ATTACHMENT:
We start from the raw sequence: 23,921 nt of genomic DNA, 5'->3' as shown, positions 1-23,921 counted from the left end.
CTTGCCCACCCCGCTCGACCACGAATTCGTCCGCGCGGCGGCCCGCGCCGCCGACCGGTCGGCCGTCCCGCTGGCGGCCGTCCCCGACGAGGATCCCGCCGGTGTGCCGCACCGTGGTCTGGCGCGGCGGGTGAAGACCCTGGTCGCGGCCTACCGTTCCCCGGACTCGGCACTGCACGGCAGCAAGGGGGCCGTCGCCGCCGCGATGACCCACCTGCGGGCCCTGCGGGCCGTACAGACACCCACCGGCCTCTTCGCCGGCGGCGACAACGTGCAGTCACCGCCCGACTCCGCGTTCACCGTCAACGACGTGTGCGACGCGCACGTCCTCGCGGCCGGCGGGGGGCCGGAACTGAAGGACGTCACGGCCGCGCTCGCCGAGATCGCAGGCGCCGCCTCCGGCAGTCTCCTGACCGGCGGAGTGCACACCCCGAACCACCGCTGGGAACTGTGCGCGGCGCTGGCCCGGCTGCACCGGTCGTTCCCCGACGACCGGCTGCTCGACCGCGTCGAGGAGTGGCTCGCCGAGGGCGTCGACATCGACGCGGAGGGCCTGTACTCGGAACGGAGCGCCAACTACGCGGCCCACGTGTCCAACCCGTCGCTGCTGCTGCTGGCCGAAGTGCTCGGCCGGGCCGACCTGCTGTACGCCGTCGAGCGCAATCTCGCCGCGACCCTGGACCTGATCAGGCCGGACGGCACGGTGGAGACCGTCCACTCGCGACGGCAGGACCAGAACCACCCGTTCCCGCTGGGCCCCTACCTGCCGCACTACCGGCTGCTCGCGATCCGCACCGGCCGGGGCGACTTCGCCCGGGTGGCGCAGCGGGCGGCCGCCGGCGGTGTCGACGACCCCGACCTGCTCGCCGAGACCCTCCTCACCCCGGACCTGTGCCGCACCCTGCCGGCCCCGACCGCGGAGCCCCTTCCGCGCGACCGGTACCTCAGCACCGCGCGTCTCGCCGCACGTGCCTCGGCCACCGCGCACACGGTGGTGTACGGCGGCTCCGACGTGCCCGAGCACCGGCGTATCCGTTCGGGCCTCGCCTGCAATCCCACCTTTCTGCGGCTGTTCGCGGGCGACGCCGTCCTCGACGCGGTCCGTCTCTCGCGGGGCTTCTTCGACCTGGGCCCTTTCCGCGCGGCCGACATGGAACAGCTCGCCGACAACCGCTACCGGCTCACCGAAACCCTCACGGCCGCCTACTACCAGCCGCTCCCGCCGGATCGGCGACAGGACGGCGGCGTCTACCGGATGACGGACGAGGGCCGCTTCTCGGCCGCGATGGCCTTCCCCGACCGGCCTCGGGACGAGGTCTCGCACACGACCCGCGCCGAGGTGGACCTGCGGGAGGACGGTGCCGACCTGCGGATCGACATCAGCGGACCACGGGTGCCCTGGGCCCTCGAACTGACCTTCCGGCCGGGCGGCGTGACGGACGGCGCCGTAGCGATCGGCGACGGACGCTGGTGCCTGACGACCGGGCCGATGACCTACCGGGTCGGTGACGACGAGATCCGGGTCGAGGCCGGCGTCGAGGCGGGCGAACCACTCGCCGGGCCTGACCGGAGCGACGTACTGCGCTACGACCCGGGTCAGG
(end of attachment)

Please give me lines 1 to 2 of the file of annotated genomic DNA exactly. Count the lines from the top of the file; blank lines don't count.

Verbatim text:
We start from the raw sequence: 23,921 nt of genomic DNA, 5'->3' as shown, positions 1-23,921 counted from the left end.
CTTGCCCACCCCGCTCGACCACGAATTCGTCCGCGCGGCGGCCCGCGCCGCCGACCGGTCGGCCGTCCCGCTGGCGGCCGTCCCCGACGAGGATCCCGCCGGTGTGCCGCACCGTGGTCTGGCGCGGCGGGTGAAGACCCTGGTCGCGGCCTACCGTTCCCCGGACTCGGCACTGCACGGCAGCAAGGGGGCCGTCGCCGCCGCGATGACCCACCTGCGGGCCCTGCGGGCCGTACAGACACCCACCGGCCTCTTCGCCGGCGGCGACAACGTGCAGTCACCGCCCGACTCCGCGTTCACCGTCAACGACGTGTGCGACGCGCACGTCCTCGCGGCCGGCGGGGGGCCGGAACTGAAGGACGTCACGGCCGCGCTCGCCGAGATCGCAGGCGCCGCCTCCGGCAGTCTCCTGACCGGCGGAGTGCACACCCCGAACCACCGCTGGGAACTGTGCGCGGCGCTGGCCCGGCTGCACCGGTCGTTCCCCGACGACCGGCTGCTCGACCGCGTCGAGGAGTGGCTCGCCGAGGGCGTCGACATCGACGCGGAGGGCCTGTACTCGGAACGGAGCGCCAACTACGCGGCCCACGTGTCCAACCCGTCGCTGCTGCTGCTGGCCGAAGTGCTCGGCCGGGCCGACCTGCTGTACGCCGTCGAGCGCAATCTCGCCGCGACCCTGGACCTGATCAGGCCGGACGGCACGGTGGAGACCGTCCACTCGCGACGGCAGGACCAGAACCACCCGTTCCCGCTGGGCCCCTACCTGCCGCACTACCGGCTGCTCGCGATCCGCACCGGCCGGGGCGACTTCGCCCGGGTGGCGCAGCGGGCGGCCGCCGGCGGTGTCGACGACCCCGACCTGCTCGCCGAGACCCTCCTCACCCCGGACCTGTGCCGCACCCTGCCGGCCCCGACCGCGGAGCCCCTTCCGCGCGACCGGTACCTCAGCACCGCGCGTCTCGCCGCACGTGCCTCGGCCACCGCGCACACGGTGGTGTACGGCGGCTCCGACGTGCCCGAGCACCGGCGTATCCGTTCGGGCCTCGCCTGCAATCCCACCTTTCTGCGGCTGTTCGCGGGCGACGCCGTCCTCGACGCGGTCCGTCTCTCGCGGGGCTTCTTCGACCTGGGCCCTTTCCGCGCGGCCGACATGGAACAGCTCGCCGACAACCGCTACCGGCTCACCGAAACCCTCACGGCCGCCTACTACCAGCCGCTCCCGCCGGATCGGCGACAGGACGGCGGCGTCTACCGGATGACGGACGAGGGCCGCTTCTCGGCCGCGATGGCCTTCCCCGACCGGCCTCGGGACGAGGTCTCGCACACGACCCGCGCCGAGGTGGACCTGCGGGAGGACGGTGCCGACCTGCGGATCGACATCAGCGGACCACGGGTGCCCTGGGCCCTCGAACTGACCTTCCGGCCGGGCGGCGTGACGGACGGCGCCGTAGCGATCGGCGACGGACGCTGGTGCCTGACGACCGGGCCGATGACCTACCGGGTCGGTGACGACGAGATCCGGGTCGAGGCCGGCGTCGAGGCGGGCGAACCACTCGCCGGGCCTGACCGGAGCGACGTACTGCGCTACGACCCGGGTCAGG